The White House Summit on Global Development: Reflecting on Real Progress

Josephine Kulea (Kenya) and audience members listen as President Barack Obama delivers remarks during a Young African Leaders Initiative (YALI) town hall in Washington, D.C., July 28, 2014. (Official White House Photo by Pete Souza)

Josephine Kulea (Kenya) and audience members listen as President Barack Obama delivers remarks during a Young African Leaders Initiative (YALI) town hall in Washington, D.C., July 28, 2014. (Official White House Photo by Pete Souza)

“Together, we can collaborate in ways unimaginable just a few years ago. Together, we can realize the future that none of us can achieve alone. Together, we can deliver historic leaps in development. We can do this. But only if we move forward with the seriousness and sense of common purpose that this moment demands.”

President Obama, September 22, 2010

The final months of the Administration are a time for reflection — not just on policy reforms and the debates that underpin our own democratic society, but on the change we hope to see continue in the future. We’ve made real progress over the last eight years, progress that has translated to meaningful impact in the lives of millions around the world. As Americans, we should feel proud that our investments — which constitute less than one percent of our overall budget — in programs that improve the health, resilience, and inclusive growth opportunities for communities around the world are yielding results that see lasting returns.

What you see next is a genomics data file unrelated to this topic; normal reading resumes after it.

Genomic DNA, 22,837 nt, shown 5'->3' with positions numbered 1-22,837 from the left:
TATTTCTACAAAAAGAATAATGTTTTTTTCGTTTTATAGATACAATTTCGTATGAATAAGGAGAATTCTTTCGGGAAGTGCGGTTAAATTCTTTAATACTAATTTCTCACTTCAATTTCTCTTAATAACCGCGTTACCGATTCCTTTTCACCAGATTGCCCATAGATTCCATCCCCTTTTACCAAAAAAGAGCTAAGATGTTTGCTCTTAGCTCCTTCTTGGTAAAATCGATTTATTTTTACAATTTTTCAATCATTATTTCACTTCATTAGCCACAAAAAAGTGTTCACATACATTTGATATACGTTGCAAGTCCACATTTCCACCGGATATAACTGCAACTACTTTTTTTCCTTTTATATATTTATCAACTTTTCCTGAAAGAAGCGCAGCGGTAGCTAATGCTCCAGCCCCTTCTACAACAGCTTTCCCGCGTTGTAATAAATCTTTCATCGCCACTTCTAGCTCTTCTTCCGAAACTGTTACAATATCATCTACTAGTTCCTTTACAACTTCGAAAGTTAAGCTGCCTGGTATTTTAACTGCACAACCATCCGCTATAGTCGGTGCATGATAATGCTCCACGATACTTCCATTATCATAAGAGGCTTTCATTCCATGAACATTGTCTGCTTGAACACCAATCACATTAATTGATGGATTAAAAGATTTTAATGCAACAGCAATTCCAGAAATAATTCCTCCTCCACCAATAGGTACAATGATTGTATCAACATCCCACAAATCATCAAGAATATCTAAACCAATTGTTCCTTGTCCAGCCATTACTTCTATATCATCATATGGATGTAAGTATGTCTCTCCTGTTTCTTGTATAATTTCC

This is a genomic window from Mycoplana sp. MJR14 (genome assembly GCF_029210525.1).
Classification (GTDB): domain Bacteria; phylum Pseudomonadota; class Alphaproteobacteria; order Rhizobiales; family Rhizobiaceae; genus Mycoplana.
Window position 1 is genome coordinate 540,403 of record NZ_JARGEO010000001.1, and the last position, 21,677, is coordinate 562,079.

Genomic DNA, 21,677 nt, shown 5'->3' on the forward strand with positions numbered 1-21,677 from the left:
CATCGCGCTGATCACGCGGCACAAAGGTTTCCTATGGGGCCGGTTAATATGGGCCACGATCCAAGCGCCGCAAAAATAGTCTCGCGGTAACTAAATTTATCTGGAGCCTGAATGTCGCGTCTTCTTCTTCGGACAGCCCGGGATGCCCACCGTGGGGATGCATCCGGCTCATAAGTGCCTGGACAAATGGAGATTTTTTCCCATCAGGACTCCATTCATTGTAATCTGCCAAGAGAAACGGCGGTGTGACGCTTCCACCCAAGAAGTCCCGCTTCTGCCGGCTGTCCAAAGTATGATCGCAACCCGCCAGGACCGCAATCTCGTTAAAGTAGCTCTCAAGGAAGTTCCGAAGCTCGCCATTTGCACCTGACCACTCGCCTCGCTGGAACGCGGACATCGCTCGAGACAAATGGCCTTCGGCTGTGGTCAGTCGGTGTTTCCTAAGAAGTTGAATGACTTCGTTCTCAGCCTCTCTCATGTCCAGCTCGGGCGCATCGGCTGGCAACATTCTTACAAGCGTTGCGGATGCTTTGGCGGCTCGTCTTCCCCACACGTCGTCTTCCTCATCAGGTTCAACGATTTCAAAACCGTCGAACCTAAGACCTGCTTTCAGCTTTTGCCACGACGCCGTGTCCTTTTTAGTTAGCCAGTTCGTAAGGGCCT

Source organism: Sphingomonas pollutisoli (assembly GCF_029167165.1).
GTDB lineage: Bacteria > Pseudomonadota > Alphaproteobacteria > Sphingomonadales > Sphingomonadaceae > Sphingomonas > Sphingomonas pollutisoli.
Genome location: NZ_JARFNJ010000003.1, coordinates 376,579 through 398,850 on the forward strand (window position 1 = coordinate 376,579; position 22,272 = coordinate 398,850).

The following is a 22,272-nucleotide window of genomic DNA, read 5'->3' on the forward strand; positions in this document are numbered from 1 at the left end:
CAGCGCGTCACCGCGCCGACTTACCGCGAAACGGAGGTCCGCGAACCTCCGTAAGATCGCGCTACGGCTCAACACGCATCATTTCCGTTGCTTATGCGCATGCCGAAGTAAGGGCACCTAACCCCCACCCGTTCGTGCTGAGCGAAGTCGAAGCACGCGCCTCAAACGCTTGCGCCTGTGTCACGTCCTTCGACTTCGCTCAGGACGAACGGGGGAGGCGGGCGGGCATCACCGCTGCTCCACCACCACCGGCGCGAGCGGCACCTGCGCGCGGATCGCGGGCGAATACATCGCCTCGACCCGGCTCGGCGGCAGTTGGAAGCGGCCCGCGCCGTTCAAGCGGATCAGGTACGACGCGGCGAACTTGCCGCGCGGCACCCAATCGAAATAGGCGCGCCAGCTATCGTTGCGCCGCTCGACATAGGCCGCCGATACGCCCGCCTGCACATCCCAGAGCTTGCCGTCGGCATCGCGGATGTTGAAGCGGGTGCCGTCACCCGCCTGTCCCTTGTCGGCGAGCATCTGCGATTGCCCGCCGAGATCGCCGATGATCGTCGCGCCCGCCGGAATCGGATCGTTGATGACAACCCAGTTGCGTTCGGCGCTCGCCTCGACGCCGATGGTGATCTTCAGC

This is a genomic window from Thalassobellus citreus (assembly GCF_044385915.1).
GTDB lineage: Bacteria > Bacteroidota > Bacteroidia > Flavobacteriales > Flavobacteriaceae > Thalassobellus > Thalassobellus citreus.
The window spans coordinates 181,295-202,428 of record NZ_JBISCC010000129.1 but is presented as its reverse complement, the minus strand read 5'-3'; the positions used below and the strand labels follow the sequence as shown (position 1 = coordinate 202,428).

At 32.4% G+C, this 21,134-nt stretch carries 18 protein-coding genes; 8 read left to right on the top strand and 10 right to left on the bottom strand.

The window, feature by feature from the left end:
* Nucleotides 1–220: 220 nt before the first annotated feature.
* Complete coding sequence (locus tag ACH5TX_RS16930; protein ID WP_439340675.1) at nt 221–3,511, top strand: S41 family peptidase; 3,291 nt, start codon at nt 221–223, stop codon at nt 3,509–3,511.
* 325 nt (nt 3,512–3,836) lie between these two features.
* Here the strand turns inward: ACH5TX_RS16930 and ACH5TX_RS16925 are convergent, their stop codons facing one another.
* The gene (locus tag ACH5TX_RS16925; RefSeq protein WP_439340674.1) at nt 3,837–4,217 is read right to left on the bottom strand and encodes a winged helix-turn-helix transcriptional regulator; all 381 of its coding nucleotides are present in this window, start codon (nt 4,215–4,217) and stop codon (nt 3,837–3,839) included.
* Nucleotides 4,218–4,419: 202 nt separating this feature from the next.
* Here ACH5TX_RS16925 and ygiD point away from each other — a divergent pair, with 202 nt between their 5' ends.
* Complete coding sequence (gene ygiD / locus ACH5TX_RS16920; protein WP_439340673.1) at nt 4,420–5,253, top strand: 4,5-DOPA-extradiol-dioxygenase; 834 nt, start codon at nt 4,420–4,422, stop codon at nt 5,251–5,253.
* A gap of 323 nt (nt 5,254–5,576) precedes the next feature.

Since the very beginning of the Administration, President Obama has defined development as an investment in the future for shared progress and prosperity. And through initiatives like Feed the Future and Power Africa, we — a host of U.S. government agencies — have catalyzed change. We are at the edge of history — and have a big opportunity to be the generation that ends HIV/AIDs, global hunger, and extreme poverty. And we cannot — and have not — made this progress alone. 

Through engagement from a range of partners in the private sector, academic institutions, and non-governmental organizations, we’ve reached millions of children with nutrition interventions that mean they stand a better chance to grow, learn, and participate in — and benefit from — a global economy as adults. We have responded to dozens of environmental disasters while promoting stability in recovery. And we have supported reforms needed to enable resilient, democratic societies. 

To recognize this progress and ensure it continues, on July 20, 2016, President Obama will host the White House Summit on Global Development. An opportunity for development leaders, public and private sector partners, civil society, diplomats, and entrepreneurs to celebrate shared contributions that have led to dramatic progress in global health, energy, food security, good governance, partnership, and youth engagement  

It is also a time to honor the real lives around the world who make it possible to deliver real outcomes. These include heroes like Ms. Maha, a principal of a school in Jordan, who opens the doors of her already overcrowded school to Syrian girls hoping to continue their education. And Monjuara, a mother in Bangladesh who took part in nutrition and agriculture trainings sponsored by the U.S. Government, improved her family’s health and income, and now is passing on what she learned to others in her community.

Inspired by Ms. Maha, Monjuara, and countless others, our work does not stop. For the one billion people still confront hunger and poverty around the world, we can and must to do better. Our progress must continue beyond this Administration so that the next generation of leaders and communities around the world can continue to build a path out of poverty and contribute to global prosperity, stability and progress.